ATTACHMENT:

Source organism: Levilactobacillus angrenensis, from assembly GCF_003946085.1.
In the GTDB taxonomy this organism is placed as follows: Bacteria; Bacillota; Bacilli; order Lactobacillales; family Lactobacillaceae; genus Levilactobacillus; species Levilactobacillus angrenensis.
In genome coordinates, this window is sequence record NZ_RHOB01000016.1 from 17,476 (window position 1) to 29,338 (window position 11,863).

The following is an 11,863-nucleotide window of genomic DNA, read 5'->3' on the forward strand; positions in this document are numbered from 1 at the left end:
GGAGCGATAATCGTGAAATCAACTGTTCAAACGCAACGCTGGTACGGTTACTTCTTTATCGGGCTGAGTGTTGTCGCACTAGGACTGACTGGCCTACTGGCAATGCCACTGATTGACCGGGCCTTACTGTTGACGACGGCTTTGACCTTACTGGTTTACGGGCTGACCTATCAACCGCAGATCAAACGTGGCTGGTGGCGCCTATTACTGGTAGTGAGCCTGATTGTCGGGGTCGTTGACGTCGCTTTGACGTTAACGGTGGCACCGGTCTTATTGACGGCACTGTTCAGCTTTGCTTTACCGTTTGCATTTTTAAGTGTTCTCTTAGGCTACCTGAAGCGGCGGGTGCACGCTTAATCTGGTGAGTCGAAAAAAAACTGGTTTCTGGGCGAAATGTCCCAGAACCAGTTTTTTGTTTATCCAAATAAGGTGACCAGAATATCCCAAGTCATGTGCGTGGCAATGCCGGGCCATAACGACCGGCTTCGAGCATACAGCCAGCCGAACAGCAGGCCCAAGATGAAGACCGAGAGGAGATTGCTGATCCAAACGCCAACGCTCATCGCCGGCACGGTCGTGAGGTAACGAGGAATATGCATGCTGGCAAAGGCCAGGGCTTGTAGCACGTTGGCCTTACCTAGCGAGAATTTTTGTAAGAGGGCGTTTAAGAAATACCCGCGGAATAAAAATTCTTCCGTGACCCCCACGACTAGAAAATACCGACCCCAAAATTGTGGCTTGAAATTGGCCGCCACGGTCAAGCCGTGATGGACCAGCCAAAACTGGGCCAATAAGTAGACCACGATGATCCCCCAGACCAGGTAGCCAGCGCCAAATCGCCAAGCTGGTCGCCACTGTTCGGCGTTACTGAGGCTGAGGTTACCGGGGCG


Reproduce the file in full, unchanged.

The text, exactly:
Source organism: Levilactobacillus angrenensis, from assembly GCF_003946085.1.
In the GTDB taxonomy this organism is placed as follows: Bacteria; Bacillota; Bacilli; order Lactobacillales; family Lactobacillaceae; genus Levilactobacillus; species Levilactobacillus angrenensis.
In genome coordinates, this window is sequence record NZ_RHOB01000016.1 from 17,476 (window position 1) to 29,338 (window position 11,863).

The following is an 11,863-nucleotide window of genomic DNA, read 5'->3' on the forward strand; positions in this document are numbered from 1 at the left end:
GGAGCGATAATCGTGAAATCAACTGTTCAAACGCAACGCTGGTACGGTTACTTCTTTATCGGGCTGAGTGTTGTCGCACTAGGACTGACTGGCCTACTGGCAATGCCACTGATTGACCGGGCCTTACTGTTGACGACGGCTTTGACCTTACTGGTTTACGGGCTGACCTATCAACCGCAGATCAAACGTGGCTGGTGGCGCCTATTACTGGTAGTGAGCCTGATTGTCGGGGTCGTTGACGTCGCTTTGACGTTAACGGTGGCACCGGTCTTATTGACGGCACTGTTCAGCTTTGCTTTACCGTTTGCATTTTTAAGTGTTCTCTTAGGCTACCTGAAGCGGCGGGTGCACGCTTAATCTGGTGAGTCGAAAAAAAACTGGTTTCTGGGCGAAATGTCCCAGAACCAGTTTTTTGTTTATCCAAATAAGGTGACCAGAATATCCCAAGTCATGTGCGTGGCAATGCCGGGCCATAACGACCGGCTTCGAGCATACAGCCAGCCGAACAGCAGGCCCAAGATGAAGACCGAGAGGAGATTGCTGATCCAAACGCCAACGCTCATCGCCGGCACGGTCGTGAGGTAACGAGGAATATGCATGCTGGCAAAGGCCAGGGCTTGTAGCACGTTGGCCTTACCTAGCGAGAATTTTTGTAAGAGGGCGTTTAAGAAATACCCGCGGAATAAAAATTCTTCCGTGACCCCCACGACTAGAAAATACCGACCCCAAAATTGTGGCTTGAAATTGGCCGCCACGGTCAAGCCGTGATGGACCAGCCAAAACTGGGCCAATAAGTAGACCACGATGATCCCCCAGACCAGGTAGCCAGCGCCAAATCGCCAAGCTGGTCGCCACTGTTCGGCGTTACTGAGGCTGAGGTTACCGGGGCG